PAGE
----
In light of this it was perhaps not surprising that the Supreme Court reversed, choosing to characterize the BIT’s local-litigation requirement as nothing more than a banal “claims processing requirement? - a “purely procedural? “condition precedent? - and thus essentially identical to those familiar cases where it is alleged that by operation of contract any right to arbitration is "not yet" or "no longer" present. The corollary is that just as in those cases, whether the condition has been fulfilled or excused is a question left for final determination by the arbitrators themselves.

I suspect that the proper resolution of this question is somewhat more complex than the Court’s fairly pedestrian approach seemed to suggest. It should not require too strong an infusion of “Legal Realism? for us to perceive that the “procedural? catchword is devoid of any explanatory power whatever. For surely it is a familiar point that just about every conceivable objection to arbitration, “procedural or not,? can be framed as implicating arbitral “jurisdiction,? in the sense that it potentially qualifies the nature and extent of party agreement. But the distinguishing feature of the BIT provisions here is that litigation in the judicial forum otherwise normally competent was not only contemplated, but required; this suggests that the challenge should be deemed “jurisdictional? in the sense that it was forum-dependent. At least the primacy of the alternative judicial forum was mandated for the first 18 months. The whole point of giving priority to "courts otherwise competent? would be eluded if it is up to an arbitrator to rule definitively on whether the duty to seize those courts had been excused.

Another problem lurking in the BG case is that by default under the treaty, any arbitration was to be governed by the UNCITRAL Rules. Given the perspective from which the Court viewed the case, it became unnecessary to address this - but what would be the proper outcome if, as I suggest, the “jurisdictional? analysis turned out somewhat differently?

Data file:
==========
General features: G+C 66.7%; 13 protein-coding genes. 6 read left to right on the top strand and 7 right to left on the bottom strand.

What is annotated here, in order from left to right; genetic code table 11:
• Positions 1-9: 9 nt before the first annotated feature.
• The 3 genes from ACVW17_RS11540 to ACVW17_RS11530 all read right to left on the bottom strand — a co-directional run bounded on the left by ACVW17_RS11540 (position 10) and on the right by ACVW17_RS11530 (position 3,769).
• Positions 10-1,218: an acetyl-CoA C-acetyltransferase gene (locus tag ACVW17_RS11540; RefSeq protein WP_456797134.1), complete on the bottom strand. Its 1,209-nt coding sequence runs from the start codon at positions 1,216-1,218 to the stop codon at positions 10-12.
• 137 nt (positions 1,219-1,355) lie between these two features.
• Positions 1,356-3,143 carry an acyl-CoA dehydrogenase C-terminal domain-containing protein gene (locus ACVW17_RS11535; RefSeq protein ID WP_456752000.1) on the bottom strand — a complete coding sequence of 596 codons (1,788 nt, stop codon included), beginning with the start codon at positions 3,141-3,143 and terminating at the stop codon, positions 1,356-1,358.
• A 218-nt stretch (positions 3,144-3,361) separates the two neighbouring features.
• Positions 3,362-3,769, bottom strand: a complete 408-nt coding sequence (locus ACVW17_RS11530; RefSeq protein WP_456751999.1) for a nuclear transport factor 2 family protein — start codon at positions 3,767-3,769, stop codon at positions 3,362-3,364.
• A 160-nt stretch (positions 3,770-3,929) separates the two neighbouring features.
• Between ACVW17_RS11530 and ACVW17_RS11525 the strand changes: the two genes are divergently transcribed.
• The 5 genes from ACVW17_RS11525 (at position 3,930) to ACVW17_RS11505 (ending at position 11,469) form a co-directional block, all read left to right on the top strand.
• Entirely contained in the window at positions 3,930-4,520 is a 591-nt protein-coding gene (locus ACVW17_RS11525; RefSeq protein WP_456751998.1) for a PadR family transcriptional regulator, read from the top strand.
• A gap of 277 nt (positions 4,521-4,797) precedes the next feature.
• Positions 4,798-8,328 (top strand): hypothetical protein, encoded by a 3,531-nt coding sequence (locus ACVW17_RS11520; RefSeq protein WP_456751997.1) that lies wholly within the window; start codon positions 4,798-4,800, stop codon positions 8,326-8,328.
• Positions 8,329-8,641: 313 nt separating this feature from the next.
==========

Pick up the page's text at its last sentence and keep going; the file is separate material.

Even if compliance with the BIT’s local-litigation requirement is something that should in the normal run of things properly be reserved for a court, the parties may nevertheless have chosen to vary this assumed baseline presumption by contract. US jurisprudence routinely holds that this is precisely what parties adopting the AAA rules have intended to do - that to arbitrate under these rules is itself a delegation to arbitrators of final decisionmaking power with respect to their own jurisdiction - but by contrast, no one could have had anything like that in mind when the facially identical rules of other arbitral institutions were drafted. Given the backstory and presuppositions that inform the rules, say of UNCITRAL or the ICC, it seems highly unlikely that either of these bodies of rules ought fairly to be read as a contractual delegation of decisionmaking authority to arbitrators - and most unlikely that they would be so perceived outside of the US.

Here is where US law, in its relentless privileging of party autonomy, seems to have painted itself into a corner. The conclusion we are left with is that US courts - whether through the default presumption governing arbitral competence that Justice Breyer has crafted, or through a misreading of institutional rules - are likely in any event to wind up in the same place - the inevitable result, an exaggerated deference to arbitral decisionmaking.

"Five Questions After Atlantic Marine" Free Download
Hastings Law Journal, Forthcoming

STEPHEN E. SACHS, Duke University School of Law

The Supreme Court's Atlantic Marine ruling did a lot to clear up the law of forum selection. But it also left a number of live questions in place. This essay briefly discusses five of them. When a party wants to move a case to the selected forum, what procedures can it use, other than venue transfer or forum non conveniens? When is a forum selection clause valid and enforceable, as a matter of state or federal law? If the clause isn't valid, should a federal court still give it any weight? What if there are multiple parties or claims, and the clause applies to some but not others? And what do the Court's new standards mean for parties appealing a forum selection ruling, either before or after a final judgment? Judges are already wrestling with these questions, but the answers aren't easy -- and may well require another trip to the Supreme Court.


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Contracts & Commercial Law eJournal